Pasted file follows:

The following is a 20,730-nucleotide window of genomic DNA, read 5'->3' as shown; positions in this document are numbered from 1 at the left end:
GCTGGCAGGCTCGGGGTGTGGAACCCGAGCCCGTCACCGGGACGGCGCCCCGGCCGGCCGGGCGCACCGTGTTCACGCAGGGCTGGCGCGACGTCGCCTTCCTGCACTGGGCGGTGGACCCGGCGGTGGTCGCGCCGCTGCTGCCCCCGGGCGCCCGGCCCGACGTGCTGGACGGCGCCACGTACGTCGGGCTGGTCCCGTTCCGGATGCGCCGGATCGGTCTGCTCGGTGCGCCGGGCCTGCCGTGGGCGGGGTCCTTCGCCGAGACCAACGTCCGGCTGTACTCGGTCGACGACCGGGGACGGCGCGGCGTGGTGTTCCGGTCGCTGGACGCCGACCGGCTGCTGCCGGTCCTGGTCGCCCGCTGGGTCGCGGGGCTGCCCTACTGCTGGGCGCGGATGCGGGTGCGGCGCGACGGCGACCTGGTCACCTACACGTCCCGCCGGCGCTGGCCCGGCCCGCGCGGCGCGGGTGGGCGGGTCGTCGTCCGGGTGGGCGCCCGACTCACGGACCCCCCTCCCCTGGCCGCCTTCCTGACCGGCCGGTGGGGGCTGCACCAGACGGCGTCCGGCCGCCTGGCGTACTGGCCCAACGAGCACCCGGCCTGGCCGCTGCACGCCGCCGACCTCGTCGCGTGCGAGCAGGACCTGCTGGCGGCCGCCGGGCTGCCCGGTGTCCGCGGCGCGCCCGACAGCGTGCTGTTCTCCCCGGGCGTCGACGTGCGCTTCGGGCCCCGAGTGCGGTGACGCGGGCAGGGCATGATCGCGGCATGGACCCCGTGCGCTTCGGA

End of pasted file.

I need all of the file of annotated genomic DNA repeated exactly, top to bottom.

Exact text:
The following is a 20,730-nucleotide window of genomic DNA, read 5'->3' as shown; positions in this document are numbered from 1 at the left end:
GCTGGCAGGCTCGGGGTGTGGAACCCGAGCCCGTCACCGGGACGGCGCCCCGGCCGGCCGGGCGCACCGTGTTCACGCAGGGCTGGCGCGACGTCGCCTTCCTGCACTGGGCGGTGGACCCGGCGGTGGTCGCGCCGCTGCTGCCCCCGGGCGCCCGGCCCGACGTGCTGGACGGCGCCACGTACGTCGGGCTGGTCCCGTTCCGGATGCGCCGGATCGGTCTGCTCGGTGCGCCGGGCCTGCCGTGGGCGGGGTCCTTCGCCGAGACCAACGTCCGGCTGTACTCGGTCGACGACCGGGGACGGCGCGGCGTGGTGTTCCGGTCGCTGGACGCCGACCGGCTGCTGCCGGTCCTGGTCGCCCGCTGGGTCGCGGGGCTGCCCTACTGCTGGGCGCGGATGCGGGTGCGGCGCGACGGCGACCTGGTCACCTACACGTCCCGCCGGCGCTGGCCCGGCCCGCGCGGCGCGGGTGGGCGGGTCGTCGTCCGGGTGGGCGCCCGACTCACGGACCCCCCTCCCCTGGCCGCCTTCCTGACCGGCCGGTGGGGGCTGCACCAGACGGCGTCCGGCCGCCTGGCGTACTGGCCCAACGAGCACCCGGCCTGGCCGCTGCACGCCGCCGACCTCGTCGCGTGCGAGCAGGACCTGCTGGCGGCCGCCGGGCTGCCCGGTGTCCGCGGCGCGCCCGACAGCGTGCTGTTCTCCCCGGGCGTCGACGTGCGCTTCGGGCCCCGAGTGCGGTGACGCGGGCAGGGCATGATCGCGGCATGGACCCCGTGCGCTTCGGA